Surgical treatment is most effective when the adenomyosis is localised to a smaller area and can be removed, and this type of surgery doesn’t prevent women falling pregnant in the future. If the adenomyosis is spread throughout a larger area then treatments include destroying the lining of the uterus (endometrial ablation) provided adenomyosis is not too deep, and hysterectomy, both of which will prevent further pregnancy.

Other treatment options are interventional radiology such as uterine artery embolisation, where the blood supply to the uterus is cut off and magnetic resonance-guided focused ultrasound where the adenomyosis is destroyed with ultrasound energy.

Does it affect fertility?

There is some evidence adenomyosis can reduce fertility, but this is still controversial. Clinical studies are limited by difficulties and differences in diagnosis and their study designs have problems.

Some MRI studies show changes consistent with infertility, but because patients presenting with infertility in their 30s and 40s are more likely to be diagnosed with adenomyosis, it’s difficult to say if adenomyosis is the cause of their fertility issues.

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How to Teach Your Kids That Voting Matters — but So Does Compassion

Look, we know. We really know. It’s 2018, and you don’t know what to tell your kids about the actual state of the union anymore. Your Facebook feed is clogged with politics and nasty word wars about immigration and border control. You’re dreading Thanksgiving dinner because it’s pretty much a given Uncle Frank will get drunk and talk about arming preschool teachers and rabbis while your sister and her wife rage-cry into the mashed potatoes. Some mornings, you can’t remember why you thought it was a good idea to bring kids into this world. 

And that’s exactly why your vote matters today more than ever. Take your kids. Slap on an "I Voted" sticker. Just keep caring, OK? Caring is a revolutionary act when you’re slipping into a CNN or Fox News coma and all seems hopeless.

And no matter what your politics are, no matter what your religion is, you can choose to care — actively. Even if you’re feeling like your vote doesn’t count for much, your compassion still does. And there are many ways to help create a world for our children that is kinder and far better than this one. But it takes action — and one simple rule most of us were taught as children: Treat others as you would want to be treated. 

So on this voting day, put yourselves in the shoes of parents who are fleeing appalling, dangerous conditions in Central America. Whatever you feel about immigration, remember the caravan you’ve heard about is made up of families just like you and yours. Like you, these are parents who love their children more than anything. They are trekking hundreds and thousands of miles to try to keep their children safe and out of harm’s way. They are trying to escape poverty, violence, hunger and homelessness and find a better life for their families.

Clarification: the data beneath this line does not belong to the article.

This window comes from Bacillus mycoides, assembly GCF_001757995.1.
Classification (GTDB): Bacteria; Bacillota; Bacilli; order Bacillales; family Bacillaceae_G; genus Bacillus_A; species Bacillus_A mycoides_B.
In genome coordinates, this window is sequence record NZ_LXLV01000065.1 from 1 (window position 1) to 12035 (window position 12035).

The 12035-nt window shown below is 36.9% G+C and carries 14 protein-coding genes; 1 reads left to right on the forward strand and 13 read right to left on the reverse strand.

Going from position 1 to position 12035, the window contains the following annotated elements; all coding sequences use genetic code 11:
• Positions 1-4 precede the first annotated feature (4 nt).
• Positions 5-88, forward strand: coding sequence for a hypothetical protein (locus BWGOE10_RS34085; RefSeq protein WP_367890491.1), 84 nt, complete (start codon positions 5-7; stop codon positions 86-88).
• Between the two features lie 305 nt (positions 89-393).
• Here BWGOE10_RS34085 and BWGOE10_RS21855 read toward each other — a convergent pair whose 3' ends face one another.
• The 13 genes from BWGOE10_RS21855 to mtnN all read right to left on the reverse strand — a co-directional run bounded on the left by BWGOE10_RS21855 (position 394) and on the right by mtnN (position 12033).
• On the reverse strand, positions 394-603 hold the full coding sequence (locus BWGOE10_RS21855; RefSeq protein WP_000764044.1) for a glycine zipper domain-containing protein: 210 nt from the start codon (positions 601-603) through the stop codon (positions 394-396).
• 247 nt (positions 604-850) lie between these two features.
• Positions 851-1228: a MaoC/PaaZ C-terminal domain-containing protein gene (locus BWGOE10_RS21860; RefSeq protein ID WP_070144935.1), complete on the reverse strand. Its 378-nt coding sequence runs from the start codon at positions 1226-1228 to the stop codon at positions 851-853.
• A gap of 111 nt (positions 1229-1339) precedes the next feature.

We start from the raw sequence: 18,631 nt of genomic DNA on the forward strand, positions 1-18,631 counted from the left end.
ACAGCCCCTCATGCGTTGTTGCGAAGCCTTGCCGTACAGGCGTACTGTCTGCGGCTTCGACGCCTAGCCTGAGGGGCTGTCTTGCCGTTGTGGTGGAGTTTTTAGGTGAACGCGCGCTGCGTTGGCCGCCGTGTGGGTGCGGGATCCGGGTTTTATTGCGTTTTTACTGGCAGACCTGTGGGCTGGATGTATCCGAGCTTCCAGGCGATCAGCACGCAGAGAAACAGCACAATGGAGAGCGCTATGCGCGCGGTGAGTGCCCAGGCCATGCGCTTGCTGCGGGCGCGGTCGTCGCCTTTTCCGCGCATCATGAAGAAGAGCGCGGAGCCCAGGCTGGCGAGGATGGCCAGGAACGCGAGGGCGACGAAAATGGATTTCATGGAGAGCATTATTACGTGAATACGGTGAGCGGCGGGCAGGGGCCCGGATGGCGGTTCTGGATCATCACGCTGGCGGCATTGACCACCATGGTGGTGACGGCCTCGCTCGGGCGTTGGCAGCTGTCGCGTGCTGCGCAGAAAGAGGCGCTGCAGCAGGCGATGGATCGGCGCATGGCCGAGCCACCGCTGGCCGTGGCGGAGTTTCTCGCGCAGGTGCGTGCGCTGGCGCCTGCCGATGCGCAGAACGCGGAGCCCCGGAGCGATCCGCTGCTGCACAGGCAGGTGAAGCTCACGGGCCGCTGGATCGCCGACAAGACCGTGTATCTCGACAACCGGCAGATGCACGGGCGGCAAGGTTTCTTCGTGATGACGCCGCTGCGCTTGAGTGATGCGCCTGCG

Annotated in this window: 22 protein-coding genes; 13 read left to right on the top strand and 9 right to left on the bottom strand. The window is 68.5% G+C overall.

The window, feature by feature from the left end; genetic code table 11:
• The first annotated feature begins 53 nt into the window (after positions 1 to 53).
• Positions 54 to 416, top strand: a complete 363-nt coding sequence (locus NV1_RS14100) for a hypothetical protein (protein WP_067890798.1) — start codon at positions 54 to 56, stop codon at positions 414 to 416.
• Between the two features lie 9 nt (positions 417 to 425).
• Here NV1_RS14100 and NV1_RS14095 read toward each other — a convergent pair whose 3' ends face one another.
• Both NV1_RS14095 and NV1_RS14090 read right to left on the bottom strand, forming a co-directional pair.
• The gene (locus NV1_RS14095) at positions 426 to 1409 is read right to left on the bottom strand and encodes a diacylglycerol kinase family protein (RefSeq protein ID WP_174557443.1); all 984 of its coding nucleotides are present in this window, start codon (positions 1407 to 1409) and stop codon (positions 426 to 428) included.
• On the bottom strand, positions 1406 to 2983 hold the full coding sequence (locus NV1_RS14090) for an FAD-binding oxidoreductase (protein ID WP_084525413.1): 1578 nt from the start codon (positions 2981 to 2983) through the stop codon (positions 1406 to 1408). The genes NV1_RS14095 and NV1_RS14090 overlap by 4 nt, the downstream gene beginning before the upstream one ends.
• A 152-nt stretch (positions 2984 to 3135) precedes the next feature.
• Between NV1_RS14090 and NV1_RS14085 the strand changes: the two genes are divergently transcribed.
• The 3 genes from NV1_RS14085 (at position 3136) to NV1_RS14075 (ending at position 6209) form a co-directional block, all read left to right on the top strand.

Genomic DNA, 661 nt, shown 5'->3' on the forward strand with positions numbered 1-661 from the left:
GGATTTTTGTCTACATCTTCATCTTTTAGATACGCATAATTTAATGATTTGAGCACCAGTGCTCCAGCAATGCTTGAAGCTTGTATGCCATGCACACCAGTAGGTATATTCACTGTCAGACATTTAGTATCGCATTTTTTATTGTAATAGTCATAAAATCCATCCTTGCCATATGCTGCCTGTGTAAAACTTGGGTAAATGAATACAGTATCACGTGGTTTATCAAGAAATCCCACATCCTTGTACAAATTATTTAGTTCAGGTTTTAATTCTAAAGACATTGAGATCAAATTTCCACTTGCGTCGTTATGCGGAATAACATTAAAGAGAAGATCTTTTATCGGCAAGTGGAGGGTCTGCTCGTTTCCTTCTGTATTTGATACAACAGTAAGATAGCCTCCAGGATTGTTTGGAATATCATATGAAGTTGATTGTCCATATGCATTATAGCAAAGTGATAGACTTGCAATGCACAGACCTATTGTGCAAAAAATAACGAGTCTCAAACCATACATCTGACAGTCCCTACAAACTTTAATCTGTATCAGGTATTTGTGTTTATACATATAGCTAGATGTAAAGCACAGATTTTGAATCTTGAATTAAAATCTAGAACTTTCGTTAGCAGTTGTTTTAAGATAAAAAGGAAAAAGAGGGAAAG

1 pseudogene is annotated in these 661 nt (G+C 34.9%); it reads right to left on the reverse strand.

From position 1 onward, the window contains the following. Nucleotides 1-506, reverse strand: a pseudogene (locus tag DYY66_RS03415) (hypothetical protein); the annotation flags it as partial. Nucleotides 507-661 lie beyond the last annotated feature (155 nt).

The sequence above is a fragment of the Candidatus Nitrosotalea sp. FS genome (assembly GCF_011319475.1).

Will the U.S. grant them asylum? It seems doubtful. But you can help these families. You can choose nonpartisan kindness today. Because kindness isn’t red or blue. 

Make compassion your platform. 

Here’s how:

Educate yourself & your kids 

Read about the caravan and reject xenophobia and fearmongering. Our country is better than that. Our kids deserve better than that.

Donate together 

Here are just a few nonprofit humanitarian organizations offering assistance and care on the frontlines. 

  • Save the Children’s Border Crisis Children’s Relief Fund: This fund provides emergency services and legal aid and works to reunite families.
  • UNICEFThis organization is working with the government of our neighbor Mexico to provide safe drinking and bathing water, hygiene essentials, sunscreen, access to support and much-needed training to authorities on child welfare, protection and nutrition.
  • Amnesty International Americas: Amnesty International is working overtime to document and monitor the situations and devastating conditions the families in the caravan are fighting against.
  • Pueblo Sin Fronteras: This immigrant rights group organized the caravan.

Help your kids call or email your congressperson or senator

If you’re not sure where to start, go to the U.S. House of Representatives website and enter your zip code. Looking for a senator? Just choose your state here. These sites will provide your elected officials’ names and contact information. 

Another route: Identify your reps at Democracy.io, and email with ease.

Voting matters. But compassion might matter even more these days. Make kindness your platform, and you’ll raise kids who care too.